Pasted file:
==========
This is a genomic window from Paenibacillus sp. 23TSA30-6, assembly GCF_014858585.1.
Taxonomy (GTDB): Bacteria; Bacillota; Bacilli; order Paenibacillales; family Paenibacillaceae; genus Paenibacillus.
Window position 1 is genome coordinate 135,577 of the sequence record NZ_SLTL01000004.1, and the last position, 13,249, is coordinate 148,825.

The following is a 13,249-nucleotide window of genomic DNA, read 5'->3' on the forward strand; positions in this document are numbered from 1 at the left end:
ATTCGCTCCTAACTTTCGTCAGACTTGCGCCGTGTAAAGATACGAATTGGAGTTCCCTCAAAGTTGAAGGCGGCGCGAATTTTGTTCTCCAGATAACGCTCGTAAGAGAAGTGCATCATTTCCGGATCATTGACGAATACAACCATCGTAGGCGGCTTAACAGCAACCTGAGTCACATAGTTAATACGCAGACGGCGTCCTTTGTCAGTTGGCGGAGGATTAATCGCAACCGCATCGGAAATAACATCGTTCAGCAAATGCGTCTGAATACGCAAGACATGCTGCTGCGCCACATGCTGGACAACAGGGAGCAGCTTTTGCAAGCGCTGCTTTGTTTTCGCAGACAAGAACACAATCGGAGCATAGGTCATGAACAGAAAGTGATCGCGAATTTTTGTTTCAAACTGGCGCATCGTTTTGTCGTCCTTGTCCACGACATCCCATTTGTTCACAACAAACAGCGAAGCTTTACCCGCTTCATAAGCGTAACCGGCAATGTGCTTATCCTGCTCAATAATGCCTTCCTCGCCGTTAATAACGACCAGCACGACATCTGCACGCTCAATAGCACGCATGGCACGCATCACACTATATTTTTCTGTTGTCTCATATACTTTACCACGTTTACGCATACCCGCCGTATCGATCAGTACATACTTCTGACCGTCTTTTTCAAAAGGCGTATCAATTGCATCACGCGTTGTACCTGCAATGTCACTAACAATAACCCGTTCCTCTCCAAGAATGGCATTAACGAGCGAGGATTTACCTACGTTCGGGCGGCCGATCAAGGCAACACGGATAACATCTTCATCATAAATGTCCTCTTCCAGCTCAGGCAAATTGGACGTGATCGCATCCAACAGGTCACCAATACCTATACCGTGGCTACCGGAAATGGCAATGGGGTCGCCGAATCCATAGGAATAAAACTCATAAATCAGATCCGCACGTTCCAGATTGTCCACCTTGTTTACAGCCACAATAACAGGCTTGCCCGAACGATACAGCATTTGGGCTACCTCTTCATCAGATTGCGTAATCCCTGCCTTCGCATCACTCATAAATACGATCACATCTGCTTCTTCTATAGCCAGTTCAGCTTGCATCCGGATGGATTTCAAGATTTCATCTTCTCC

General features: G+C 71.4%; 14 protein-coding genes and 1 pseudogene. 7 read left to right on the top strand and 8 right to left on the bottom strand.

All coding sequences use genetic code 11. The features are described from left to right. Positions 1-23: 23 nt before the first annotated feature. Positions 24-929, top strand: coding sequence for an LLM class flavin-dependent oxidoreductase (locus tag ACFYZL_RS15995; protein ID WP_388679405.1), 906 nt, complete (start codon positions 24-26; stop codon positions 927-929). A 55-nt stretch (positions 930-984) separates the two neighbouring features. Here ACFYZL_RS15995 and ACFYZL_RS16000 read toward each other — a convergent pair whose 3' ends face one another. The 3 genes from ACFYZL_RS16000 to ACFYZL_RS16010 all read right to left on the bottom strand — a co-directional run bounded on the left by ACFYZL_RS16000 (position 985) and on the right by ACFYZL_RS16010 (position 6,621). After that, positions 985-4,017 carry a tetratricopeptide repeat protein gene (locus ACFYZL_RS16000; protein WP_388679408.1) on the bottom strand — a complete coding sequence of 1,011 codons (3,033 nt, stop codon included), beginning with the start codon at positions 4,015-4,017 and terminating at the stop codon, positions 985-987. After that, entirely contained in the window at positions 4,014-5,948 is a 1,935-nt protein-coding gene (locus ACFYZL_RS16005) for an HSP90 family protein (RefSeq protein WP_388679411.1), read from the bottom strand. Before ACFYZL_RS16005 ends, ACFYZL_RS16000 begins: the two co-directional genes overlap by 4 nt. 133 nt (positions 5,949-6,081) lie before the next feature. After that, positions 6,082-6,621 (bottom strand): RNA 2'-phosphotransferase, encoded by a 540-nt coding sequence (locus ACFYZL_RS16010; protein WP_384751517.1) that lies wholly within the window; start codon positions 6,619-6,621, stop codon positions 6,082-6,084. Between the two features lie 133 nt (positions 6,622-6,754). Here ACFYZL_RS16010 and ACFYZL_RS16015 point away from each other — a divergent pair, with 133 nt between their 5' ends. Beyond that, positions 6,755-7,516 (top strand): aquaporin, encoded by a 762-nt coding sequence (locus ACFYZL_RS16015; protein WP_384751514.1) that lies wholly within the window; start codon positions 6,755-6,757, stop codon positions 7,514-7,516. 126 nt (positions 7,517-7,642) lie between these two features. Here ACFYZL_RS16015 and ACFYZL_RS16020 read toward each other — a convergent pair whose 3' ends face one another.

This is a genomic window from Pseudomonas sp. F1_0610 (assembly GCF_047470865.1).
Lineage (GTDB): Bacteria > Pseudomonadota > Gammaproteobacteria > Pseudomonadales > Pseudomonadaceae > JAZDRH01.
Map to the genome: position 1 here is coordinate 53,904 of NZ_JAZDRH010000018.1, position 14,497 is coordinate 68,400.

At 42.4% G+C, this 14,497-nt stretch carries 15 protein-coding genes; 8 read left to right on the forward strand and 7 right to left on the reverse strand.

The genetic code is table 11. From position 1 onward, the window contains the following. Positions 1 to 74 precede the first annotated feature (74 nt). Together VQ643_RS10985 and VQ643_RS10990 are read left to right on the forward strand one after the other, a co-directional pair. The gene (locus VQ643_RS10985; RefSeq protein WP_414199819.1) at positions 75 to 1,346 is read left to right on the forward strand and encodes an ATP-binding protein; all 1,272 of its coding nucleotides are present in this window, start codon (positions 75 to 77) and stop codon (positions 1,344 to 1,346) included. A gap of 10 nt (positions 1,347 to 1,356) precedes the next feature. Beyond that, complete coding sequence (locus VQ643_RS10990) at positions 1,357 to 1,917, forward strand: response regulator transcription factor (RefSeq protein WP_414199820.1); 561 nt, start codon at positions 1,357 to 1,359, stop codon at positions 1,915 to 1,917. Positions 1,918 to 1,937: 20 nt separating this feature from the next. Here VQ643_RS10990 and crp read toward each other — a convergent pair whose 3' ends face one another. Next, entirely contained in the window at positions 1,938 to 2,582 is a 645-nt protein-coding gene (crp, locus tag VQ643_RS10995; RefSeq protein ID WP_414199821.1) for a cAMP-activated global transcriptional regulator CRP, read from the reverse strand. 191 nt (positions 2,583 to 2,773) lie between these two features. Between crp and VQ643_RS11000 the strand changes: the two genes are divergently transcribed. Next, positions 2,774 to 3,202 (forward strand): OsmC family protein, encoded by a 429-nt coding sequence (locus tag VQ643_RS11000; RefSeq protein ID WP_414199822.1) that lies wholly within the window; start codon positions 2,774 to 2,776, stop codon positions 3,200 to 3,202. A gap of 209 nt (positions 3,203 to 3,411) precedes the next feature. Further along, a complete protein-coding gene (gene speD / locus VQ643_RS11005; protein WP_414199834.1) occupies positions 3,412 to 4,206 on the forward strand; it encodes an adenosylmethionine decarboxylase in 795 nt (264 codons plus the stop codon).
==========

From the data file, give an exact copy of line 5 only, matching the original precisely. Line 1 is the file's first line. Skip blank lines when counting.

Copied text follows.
ATTCGCTCCTAACTTTCGTCAGACTTGCGCCGTGTAAAGATACGAATTGGAGTTCCCTCAAAGTTGAAGGCGGCGCGAATTTTGTTCTCCAGATAACGCTCGTAAGAGAAGTGCATCATTTCCGGATCATTGACGAATACAACCATCGTAGGCGGCTTAACAGCAACCTGAGTCACATAGTTAATACGCAGACGGCGTCCTTTGTCAGTTGGCGGAGGATTAATCGCAACCGCATCGGAAATAACATCGTTCAGCAAATGCGTCTGAATACGCAAGACATGCTGCTGCGCCACATGCTGGACAACAGGGAGCAGCTTTTGCAAGCGCTGCTTTGTTTTCGCAGACAAGAACACAATCGGAGCATAGGTCATGAACAGAAAGTGATCGCGAATTTTTGTTTCAAACTGGCGCATCGTTTTGTCGTCCTTGTCCACGACATCCCATTTGTTCACAACAAACAGCGAAGCTTTACCCGCTTCATAAGCGTAACCGGCAATGTGCTTATCCTGCTCAATAATGCCTTCCTCGCCGTTAATAACGACCAGCACGACATCTGCACGCTCAATAGCACGCATGGCACGCATCACACTATATTTTTCTGTTGTCTCATATACTTTACCACGTTTACGCATACCCGCCGTATCGATCAGTACATACTTCTGACCGTCTTTTTCAAAAGGCGTATCAATTGCATCACGCGTTGTACCTGCAATGTCACTAACAATAACCCGTTCCTCTCCAAGAATGGCATTAACGAGCGAGGATTTACCTACGTTCGGGCGGCCGATCAAGGCAACACGGATAACATCTTCATCATAAATGTCCTCTTCCAGCTCAGGCAAATTGGACGTGATCGCATCCAACAGGTCACCAATACCTATACCGTGGCTACCGGAAATGGCAATGGGGTCGCCGAATCCATAGGAATAAAACTCATAAATCAGATCCGCACGTTCCAGATTGTCCACCTTGTTTACAGCCACAATAACAGGCTTGCCCGAACGATACAGCATTTGGGCTACCTCTTCATCAGATTGCGTAATCCCTGCCTTCGCATCACTCATAAATACGATCACATCTGCTTCTTCTATAGCCAGTTCAGCTTGCATCCGGATGGATTTCAAGATTTCATCTTCTCC